BUCKHANNON – Community leaders, concerned residents and officials from higher learning institutions recently gathered with Upshur County Board of Education administrators to begin a conversation about what characteristics and skills an Upshur County Schools graduate should possess.
The idea behind the program, dubbed “Portrait of a Buckhannon-Upshur High School Graduate” is to have conversation with community members to uncover what they’d like to see in B-UHS graduates, superintendent Dr. Sara Stankus said.
“We wrote a grant and were funded through The Education Alliance,” Stankus said. “We are talking about what knowledge, characteristics and skills do we want to see in our graduates. We want to know what hard skills as well as what soft skills in our graduates.”
Stankus said the Friday, Dec. 7, gathering was about listening to partners from business, industry, community and higher education that are important to the public school system.
“We are listening to them to hear what they have to say about what they want to see in our graduates,” Stankus said. “Then, what are the next steps to achieving those goals.”
She said the gathering was important because it highlighted the “Upshur Strong” theme the school system has recently embraced.
“All of us together create this great community,” Stankus said. “It is a great community in which to live, to educate our children and to be employed. We to offer those opportunities so if our children decide to stay and live here, they have opportunities they need to do that.”
Upshur County Schools wrote a grant for the program and then received funding through The Education Alliance; the county is one of three to be funded.
Dr. Amelia Courts of The Education Alliance said the program is part of a national and district level effort.
“It is a growing phenomenon in education to revisit our expectations of our high school graduates,” Courts said. “The thinking behind it includes a couple of things. We are hearing more and more that the need just to have rote memory of knowledge sets is still important – but with technology, more and more value … [is being placed] from the human side on the soft skills.”
Courts said the focus is on not only expanding to include a stronger knowledge base, but also incorporating certain skills and characteristics.
“Things we are looking at are things like problem-solving, collaboration and work ethics,” she said. “Those kinds of things – and creativity – are more and more valued by higher education when students apply for post-secondary (education opportunities) and also by employers.”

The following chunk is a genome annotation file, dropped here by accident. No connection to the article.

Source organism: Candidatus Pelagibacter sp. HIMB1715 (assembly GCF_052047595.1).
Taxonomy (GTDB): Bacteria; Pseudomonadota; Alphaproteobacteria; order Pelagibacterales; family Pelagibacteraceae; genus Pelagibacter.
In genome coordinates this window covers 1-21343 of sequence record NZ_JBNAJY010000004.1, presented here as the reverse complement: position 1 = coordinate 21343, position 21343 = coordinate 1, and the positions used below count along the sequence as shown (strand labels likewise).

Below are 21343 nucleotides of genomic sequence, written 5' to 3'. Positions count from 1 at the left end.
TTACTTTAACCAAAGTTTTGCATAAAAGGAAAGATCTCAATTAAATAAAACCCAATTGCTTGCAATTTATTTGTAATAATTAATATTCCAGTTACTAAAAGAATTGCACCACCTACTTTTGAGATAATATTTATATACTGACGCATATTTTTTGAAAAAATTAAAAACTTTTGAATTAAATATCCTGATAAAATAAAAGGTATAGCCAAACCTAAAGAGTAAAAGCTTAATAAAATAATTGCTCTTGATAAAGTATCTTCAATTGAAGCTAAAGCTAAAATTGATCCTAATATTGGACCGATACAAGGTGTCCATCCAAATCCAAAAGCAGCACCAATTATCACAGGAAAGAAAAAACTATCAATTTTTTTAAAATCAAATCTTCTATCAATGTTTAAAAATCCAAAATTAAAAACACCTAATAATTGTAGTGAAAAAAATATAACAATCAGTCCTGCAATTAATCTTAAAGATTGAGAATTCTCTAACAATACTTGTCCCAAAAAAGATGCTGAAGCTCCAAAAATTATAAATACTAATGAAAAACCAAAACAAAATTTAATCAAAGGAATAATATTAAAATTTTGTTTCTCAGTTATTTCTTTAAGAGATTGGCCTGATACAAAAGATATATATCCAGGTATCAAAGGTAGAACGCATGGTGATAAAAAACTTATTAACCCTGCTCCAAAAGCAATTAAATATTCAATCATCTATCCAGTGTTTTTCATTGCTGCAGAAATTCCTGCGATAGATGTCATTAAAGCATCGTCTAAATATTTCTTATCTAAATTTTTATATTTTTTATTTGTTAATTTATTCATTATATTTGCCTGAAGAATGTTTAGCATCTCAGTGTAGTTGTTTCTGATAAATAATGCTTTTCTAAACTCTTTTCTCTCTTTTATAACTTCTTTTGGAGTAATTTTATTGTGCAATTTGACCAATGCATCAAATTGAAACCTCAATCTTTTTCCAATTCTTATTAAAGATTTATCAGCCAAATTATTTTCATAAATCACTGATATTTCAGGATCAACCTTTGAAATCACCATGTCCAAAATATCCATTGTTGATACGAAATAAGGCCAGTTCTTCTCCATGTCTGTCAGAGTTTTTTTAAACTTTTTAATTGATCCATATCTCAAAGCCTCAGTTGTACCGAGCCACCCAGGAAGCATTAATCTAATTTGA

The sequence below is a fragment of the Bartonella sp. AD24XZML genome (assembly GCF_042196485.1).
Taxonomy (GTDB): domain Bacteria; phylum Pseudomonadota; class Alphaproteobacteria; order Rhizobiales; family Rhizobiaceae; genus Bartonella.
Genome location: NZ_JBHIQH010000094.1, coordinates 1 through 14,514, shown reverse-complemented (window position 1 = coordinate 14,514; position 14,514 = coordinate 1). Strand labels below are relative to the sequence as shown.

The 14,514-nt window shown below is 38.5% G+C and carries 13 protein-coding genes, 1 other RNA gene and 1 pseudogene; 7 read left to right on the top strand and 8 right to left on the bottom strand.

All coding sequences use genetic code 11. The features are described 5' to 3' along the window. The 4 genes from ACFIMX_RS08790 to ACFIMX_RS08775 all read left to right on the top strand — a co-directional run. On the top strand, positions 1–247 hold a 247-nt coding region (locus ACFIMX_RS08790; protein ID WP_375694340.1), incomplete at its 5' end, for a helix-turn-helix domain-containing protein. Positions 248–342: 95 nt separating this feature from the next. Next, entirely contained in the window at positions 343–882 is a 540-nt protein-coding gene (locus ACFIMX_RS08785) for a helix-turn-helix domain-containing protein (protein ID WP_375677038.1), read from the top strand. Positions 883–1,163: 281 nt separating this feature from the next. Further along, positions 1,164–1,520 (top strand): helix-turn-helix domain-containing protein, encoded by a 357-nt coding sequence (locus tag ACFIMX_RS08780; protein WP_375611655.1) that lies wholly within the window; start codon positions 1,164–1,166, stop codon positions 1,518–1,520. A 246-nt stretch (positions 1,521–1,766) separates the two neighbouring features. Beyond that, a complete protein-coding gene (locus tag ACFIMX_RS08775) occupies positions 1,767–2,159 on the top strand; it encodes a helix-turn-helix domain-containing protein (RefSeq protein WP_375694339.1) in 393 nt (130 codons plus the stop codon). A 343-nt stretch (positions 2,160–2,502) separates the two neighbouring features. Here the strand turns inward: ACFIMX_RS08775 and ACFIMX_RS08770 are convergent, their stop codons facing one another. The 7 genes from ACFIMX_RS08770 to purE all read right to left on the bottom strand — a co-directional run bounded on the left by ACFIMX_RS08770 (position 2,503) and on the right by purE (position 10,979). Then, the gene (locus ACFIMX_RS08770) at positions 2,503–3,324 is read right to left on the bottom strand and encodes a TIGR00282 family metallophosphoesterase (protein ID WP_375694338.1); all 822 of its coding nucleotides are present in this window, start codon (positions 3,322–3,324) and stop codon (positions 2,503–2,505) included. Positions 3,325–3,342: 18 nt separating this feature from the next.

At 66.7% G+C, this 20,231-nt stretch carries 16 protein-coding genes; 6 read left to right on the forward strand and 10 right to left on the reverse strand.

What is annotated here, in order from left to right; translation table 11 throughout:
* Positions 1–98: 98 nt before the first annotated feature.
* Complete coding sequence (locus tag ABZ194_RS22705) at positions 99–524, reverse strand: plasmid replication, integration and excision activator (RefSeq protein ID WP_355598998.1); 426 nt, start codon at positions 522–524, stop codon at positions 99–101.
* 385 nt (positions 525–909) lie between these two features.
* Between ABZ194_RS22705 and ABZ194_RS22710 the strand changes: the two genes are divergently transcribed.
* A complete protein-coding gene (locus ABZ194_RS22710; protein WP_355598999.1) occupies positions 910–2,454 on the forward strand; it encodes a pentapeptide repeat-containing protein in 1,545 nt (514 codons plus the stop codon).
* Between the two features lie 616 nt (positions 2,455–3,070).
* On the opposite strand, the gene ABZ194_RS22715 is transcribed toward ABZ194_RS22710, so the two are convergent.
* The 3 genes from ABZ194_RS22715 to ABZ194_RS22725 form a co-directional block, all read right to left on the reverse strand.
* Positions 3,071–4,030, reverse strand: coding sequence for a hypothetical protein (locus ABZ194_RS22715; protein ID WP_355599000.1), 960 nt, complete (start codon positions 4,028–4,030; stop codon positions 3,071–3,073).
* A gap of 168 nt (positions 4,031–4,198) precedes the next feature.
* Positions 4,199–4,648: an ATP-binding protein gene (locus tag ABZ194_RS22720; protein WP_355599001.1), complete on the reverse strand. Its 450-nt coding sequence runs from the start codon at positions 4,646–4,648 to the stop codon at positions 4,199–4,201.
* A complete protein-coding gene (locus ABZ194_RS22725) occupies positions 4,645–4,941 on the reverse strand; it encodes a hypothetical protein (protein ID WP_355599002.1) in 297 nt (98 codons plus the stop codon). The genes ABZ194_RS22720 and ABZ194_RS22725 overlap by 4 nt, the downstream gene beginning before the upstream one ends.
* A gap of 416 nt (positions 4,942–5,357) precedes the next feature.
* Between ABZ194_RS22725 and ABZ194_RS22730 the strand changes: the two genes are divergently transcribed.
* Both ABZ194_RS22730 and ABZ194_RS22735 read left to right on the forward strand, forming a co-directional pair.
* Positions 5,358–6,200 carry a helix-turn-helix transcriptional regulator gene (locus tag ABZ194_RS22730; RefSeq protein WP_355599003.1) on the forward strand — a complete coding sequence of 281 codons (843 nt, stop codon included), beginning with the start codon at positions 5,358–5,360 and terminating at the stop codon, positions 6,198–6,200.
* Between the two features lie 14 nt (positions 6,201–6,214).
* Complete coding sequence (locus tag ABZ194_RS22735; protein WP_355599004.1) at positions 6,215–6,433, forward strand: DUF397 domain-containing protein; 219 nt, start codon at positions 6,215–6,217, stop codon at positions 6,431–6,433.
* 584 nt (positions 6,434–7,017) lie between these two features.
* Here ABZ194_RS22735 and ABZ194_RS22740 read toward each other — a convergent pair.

Courts said Upshur, Berkley and Jackson counties were selected to serve as places for pilot programs because they were looking for a mix of geographical locations as well as a variety of smaller and larger school systems.
“Several districts are asking, ‘what should we really be expecting of our high school graduate?’” Courts said. “We know our world is changing. The knowledge, skills and characteristics that students need today – some of them are the same as students needed 20 years ago – many of them are evolving. What better way to know the knowledge, skills and characteristics that students need than to listen to the people in this room?”
During the program, participants worked to make a list of skills, knowledge sets and characteristics they felt were important to see in high school graduates, whether they would be seeking employment in the community or going on to post-secondary education. Ideas included better communication and listening skills, empathy, sympathy, working with others, time management and integrity. It was also pointed out that the change has to begin when students enter school and cannot wait until they reach high school.
Stankus said Dec. 7’s conversation was just the beginning.
“We are very optimistic about the things that are going to happen from this work,” she said. “Our leadership team will meet again, and we will send everyone the results of this meeting. We will have more conversations with you. We want to hear from you. We believe if we want to see true change in our community and our school system, we can’t keep doing things the exact same way we have always done them. That doesn’t mean we have a terrible system, but we have a generation that may need some different instruction than we have ever had before.”
Jeff Harvey, of J.H. Consulting, said he joined in Friday’s conversation because he wanted to learn more about the program.
“More often than not, as a local business owner in Buckhannon, the community has been very good to me and my business. This is a way to be good to my community and to contribute to some of the course corrections that will make the educational experience even more enhanced for our students,” Harvey said.
The Education Alliance was established in West Virginia in 1983 by business executives who thought it important to support public schools and give the business community a voice in education. Its vision is that every West Virginia public school student will graduate ready to begin a career or pursue additional education and training.
Additional information about The Education Alliance is available online at www.educationalliance.org.